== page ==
We then drove back to Vik where we were staying, some three hours drive. Louisa was doing nearly all our driving by this point as I was suffering from a cold that I had picked up 4 days earlier around Blue Lagoon. Of course Louisa turned this three hour drive into two as she is allowed to drive at any damn speed she pleases. I get barked at for going 2 kph over the limit. I was wondering how she knew this until I sat in the passenger seat and the Sat Nav reads out driving speed! Anyway, when Louisa drives it is all cool to drive as fast as you want as long as the car doesn't shake to bits. This version of events is that of the author...

One of the things you notice when driving around this place is that people love building their wonderful little bright cottages at the foot of an almighty cliff that drops boulders like a tree drops leaves in autumn. Around some of these cottages there are many big boulders that may or may not, have been there before they built the house. It is not a matter of if, but when these cliffs decide to drop their load on anything that is below them, whether it be the cliff's decision or a little persuasion from the next earthquake! They talk 4.5 earthquakes here as we would discuss the AFL Match Review Panel's findings.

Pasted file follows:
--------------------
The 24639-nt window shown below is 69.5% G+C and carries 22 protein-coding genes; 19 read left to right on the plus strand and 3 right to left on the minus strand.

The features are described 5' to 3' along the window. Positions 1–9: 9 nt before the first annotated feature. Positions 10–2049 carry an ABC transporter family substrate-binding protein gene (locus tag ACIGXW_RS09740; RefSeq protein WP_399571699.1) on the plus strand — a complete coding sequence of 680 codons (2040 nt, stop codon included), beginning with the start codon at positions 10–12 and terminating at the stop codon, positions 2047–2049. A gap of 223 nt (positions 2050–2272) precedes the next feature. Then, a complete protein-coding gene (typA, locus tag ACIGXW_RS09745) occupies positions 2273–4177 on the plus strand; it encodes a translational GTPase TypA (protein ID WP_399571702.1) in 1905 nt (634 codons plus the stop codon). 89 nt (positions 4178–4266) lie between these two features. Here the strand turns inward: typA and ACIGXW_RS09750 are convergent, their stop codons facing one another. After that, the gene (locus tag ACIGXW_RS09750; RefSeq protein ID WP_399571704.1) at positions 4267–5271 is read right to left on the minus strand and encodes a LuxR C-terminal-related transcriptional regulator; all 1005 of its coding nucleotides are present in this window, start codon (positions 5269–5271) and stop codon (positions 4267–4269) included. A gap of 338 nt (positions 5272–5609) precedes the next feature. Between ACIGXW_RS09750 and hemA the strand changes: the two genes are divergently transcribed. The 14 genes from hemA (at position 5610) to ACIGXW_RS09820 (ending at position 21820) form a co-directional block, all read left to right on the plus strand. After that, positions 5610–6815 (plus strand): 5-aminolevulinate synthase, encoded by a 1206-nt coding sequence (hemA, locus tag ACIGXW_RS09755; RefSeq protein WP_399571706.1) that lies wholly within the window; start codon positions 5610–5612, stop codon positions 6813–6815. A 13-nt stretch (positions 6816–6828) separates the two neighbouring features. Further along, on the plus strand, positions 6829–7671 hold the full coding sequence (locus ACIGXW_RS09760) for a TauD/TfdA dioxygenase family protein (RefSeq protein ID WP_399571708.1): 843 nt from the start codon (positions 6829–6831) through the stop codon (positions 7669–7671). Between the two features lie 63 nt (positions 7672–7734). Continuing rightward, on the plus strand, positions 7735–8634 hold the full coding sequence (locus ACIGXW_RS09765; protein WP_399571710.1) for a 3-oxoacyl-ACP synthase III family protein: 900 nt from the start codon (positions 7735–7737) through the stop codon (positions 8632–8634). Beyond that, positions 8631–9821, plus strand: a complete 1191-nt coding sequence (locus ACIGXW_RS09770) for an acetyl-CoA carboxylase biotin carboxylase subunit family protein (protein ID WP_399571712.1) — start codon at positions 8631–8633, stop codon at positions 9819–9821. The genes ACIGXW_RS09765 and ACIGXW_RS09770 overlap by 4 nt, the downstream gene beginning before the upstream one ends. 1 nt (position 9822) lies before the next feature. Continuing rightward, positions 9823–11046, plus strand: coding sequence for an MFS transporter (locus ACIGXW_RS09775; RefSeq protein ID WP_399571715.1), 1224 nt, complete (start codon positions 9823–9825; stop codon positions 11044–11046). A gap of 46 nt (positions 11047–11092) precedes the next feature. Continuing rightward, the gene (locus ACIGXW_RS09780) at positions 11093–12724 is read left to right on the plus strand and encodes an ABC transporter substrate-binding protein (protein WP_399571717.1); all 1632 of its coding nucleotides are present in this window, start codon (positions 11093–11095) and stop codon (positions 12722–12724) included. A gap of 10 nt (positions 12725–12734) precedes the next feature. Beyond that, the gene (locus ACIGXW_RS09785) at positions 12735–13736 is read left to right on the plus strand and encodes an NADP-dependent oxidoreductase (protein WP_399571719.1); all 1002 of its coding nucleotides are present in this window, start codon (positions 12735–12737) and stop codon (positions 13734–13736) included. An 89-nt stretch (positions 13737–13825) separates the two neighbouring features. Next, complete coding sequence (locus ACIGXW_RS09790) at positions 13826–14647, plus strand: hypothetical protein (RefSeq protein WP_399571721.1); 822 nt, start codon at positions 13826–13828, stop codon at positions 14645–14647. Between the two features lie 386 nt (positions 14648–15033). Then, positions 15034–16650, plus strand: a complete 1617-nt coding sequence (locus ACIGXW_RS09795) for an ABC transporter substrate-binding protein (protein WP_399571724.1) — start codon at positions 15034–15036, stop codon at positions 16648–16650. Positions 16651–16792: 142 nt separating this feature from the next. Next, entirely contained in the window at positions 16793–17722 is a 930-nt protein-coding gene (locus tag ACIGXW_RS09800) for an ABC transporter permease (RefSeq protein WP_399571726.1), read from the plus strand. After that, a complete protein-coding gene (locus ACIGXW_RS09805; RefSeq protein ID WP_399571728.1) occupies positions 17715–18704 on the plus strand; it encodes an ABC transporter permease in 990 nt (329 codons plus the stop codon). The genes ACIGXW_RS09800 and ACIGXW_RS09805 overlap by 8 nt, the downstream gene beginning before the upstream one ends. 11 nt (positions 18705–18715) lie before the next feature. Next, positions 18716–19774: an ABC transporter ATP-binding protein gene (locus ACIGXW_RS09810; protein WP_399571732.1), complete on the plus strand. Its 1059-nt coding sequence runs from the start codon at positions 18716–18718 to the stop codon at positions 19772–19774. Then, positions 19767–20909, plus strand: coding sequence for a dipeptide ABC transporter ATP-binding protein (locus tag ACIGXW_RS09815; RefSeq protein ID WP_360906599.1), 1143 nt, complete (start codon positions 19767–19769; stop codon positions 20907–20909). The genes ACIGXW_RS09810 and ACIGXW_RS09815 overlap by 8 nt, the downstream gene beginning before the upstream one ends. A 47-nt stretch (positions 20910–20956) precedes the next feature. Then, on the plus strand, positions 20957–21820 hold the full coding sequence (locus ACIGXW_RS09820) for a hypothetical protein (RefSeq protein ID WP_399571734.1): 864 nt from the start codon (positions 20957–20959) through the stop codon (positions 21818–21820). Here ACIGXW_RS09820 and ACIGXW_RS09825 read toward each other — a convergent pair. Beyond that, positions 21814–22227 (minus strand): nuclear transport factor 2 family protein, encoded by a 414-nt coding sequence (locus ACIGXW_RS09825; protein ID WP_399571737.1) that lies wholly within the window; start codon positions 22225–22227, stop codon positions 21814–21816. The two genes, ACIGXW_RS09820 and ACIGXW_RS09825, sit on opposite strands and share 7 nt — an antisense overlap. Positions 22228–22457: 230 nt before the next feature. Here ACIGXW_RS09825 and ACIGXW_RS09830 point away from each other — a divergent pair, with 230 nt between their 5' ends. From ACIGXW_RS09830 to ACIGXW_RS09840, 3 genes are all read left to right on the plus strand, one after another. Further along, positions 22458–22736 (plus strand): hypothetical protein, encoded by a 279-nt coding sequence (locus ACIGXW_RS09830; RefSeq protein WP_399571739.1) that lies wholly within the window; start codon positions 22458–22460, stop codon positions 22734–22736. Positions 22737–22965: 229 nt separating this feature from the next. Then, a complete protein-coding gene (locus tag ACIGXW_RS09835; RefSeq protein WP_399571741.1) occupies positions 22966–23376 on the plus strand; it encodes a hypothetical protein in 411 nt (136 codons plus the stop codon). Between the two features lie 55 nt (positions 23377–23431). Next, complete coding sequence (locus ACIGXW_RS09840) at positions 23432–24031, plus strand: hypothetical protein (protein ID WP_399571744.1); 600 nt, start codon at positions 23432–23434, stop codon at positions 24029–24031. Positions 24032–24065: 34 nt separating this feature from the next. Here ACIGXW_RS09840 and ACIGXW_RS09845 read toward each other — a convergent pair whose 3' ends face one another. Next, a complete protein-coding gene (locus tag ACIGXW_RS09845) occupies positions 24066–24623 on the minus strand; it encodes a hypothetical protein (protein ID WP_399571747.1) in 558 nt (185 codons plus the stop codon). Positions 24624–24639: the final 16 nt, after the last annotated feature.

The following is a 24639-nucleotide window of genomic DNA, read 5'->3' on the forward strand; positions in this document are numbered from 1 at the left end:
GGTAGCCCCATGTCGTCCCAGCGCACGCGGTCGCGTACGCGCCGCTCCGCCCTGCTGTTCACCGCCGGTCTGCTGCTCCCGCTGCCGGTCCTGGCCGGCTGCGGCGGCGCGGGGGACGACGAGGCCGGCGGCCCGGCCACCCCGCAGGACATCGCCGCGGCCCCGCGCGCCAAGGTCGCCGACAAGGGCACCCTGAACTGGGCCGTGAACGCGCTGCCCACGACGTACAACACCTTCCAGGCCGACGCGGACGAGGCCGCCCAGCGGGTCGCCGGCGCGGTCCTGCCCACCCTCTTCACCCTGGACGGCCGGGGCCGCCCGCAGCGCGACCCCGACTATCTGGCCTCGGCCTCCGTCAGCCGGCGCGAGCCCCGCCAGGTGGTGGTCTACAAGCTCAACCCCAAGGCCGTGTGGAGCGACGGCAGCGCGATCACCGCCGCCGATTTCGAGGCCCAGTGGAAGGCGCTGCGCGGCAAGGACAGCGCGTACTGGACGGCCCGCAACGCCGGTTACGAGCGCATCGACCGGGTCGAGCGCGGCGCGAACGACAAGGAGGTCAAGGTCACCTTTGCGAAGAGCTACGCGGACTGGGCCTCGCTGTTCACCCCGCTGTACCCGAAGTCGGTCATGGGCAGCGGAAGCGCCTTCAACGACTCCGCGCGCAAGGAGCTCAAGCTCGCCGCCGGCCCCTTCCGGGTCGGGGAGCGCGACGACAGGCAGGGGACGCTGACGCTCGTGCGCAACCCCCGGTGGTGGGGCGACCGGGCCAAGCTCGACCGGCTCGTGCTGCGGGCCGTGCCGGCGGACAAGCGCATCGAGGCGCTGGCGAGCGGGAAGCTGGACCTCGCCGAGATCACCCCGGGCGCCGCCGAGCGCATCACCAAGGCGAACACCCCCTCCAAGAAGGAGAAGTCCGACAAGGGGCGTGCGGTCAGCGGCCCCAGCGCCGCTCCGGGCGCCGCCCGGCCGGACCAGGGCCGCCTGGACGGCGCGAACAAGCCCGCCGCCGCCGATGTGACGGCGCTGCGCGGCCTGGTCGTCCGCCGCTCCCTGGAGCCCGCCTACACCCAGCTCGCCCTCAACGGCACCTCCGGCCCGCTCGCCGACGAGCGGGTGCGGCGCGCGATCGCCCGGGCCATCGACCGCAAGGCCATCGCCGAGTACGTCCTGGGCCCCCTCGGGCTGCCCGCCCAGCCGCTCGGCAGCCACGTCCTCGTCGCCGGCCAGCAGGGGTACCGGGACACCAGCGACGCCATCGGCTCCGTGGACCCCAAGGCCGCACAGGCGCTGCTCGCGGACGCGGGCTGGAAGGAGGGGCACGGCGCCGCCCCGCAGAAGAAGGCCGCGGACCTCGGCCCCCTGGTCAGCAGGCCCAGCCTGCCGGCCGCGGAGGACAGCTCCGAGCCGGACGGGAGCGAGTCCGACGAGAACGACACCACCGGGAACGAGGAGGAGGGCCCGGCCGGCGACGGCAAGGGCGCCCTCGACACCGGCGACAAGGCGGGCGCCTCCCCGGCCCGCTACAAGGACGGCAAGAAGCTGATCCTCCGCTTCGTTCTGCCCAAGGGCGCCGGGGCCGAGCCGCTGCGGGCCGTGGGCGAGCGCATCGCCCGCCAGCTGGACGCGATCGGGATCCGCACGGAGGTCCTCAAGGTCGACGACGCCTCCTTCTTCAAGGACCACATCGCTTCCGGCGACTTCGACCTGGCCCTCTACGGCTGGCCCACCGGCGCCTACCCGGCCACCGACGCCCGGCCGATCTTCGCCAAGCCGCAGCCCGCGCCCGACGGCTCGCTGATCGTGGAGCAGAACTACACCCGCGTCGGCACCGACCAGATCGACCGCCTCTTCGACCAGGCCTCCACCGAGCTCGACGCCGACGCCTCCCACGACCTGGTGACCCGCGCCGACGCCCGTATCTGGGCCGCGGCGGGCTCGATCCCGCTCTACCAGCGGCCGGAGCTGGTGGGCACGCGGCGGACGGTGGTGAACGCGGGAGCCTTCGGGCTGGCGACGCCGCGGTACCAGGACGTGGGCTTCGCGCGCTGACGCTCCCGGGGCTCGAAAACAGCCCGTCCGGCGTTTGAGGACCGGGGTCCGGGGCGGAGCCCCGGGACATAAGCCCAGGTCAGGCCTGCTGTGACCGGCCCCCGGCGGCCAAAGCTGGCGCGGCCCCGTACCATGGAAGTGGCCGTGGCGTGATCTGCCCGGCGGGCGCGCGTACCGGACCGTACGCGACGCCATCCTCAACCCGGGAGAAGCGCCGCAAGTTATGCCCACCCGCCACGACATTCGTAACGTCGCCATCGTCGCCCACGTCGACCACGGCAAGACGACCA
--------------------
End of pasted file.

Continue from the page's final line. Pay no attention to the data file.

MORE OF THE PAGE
Back in to Reykjavic for our last two days in an upgraded hotel. It is brand new and we have a beautiful room on the 15th floor....with a fridge. The views across the harbour and city from the 15th floor were totally uninterrupted, and sensational We were getting ready to head off on our Volcano tour and then the damn fire alarm goes off. We are ordered to evacuate immediately.